Don’t tweet and drive
As new technology like cell phones, tablets and smart watches evolves, the amount of distractions we face while driving increases as well.
This expansion of technology poses public safety risks to all of us who are drivers or passengers on California roads, and according to the National Highway Transportation Safety Administration, 3,328 people were killed and 421,000 injured in distraction-affected motor vehicle crashes in the U.S. in 2012. In 2015, handheld cell phones were found to have been a factor in 500 injury accidents, 700 property damage collisions, and 12 fatal crashes in California alone.
The Legislature is aware of the risk personal technology devices pose when used by drivers. In 2006, California banned the use of a wireless phone while operating a vehicle, unless the phone is designed to allow for hands-free operation. Then in 2007, drivers were prohibited from writing, sending or reading text-based communications, such as text messages, instant messages or emails. And in 2012, a new law was enacted that permits drivers to dictate and listen to text-based communications, as long as hands-free devices are used.
California law only prohibited the use of text-based communication while driving, as well as prohibited making a non-hands-free phone call. However, we all know there are many ways to use a mobile phone and that the technology has progressed rapidly since the first cell phone use laws were passed.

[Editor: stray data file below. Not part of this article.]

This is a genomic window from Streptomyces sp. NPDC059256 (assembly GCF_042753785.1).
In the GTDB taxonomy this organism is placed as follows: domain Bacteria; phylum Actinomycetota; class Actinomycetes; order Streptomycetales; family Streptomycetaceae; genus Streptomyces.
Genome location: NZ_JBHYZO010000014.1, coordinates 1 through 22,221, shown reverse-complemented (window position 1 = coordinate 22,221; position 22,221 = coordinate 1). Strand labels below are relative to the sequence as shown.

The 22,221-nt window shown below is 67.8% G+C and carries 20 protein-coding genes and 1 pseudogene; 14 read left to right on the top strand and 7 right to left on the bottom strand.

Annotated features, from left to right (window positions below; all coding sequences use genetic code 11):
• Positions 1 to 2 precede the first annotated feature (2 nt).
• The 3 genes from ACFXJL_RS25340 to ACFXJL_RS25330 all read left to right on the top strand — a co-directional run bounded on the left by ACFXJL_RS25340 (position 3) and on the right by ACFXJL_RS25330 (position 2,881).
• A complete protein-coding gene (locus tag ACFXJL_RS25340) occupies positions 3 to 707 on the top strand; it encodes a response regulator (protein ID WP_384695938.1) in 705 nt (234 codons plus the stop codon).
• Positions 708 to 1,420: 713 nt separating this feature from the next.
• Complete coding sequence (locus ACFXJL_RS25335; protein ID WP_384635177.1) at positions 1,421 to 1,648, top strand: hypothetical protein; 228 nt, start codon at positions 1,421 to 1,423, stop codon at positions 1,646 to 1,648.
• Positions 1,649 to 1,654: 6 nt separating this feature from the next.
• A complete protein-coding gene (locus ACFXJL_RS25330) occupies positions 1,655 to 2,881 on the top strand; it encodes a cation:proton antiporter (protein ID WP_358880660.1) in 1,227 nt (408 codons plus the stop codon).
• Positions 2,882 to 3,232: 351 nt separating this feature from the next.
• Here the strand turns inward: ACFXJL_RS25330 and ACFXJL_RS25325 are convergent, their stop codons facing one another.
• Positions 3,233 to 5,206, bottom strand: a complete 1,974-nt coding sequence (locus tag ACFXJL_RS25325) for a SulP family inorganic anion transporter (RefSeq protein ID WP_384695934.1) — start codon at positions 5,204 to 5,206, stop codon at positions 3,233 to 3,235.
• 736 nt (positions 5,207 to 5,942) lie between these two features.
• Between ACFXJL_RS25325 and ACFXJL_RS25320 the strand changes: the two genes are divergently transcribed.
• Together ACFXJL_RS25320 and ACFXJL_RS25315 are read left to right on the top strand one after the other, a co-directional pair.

This is why earlier this year, the Legislature passed and the governor signed Assembly Bill 1785, authored by Assemblyman Bill Quirk. As of Jan. 1, drivers California are prohibited from operating an electronic device held in their hands while driving, and can no longer browse the internet, take photographs or videos, use navigational assistance tools or other applications if they are handheld.
Drivers are permitted under AB 1785 to use electronic devices if they are mounted on the windshield, dashboard, or center console of the vehicle, and if they are operated by a single swipe or tap of the finger.
Getting mobile devices out of a driver’s hands will make California’s roads safer and provides clear guidance to the law enforcement officials charged with enforcing this new law.
May you and your family enjoy a peaceful and safe 2017.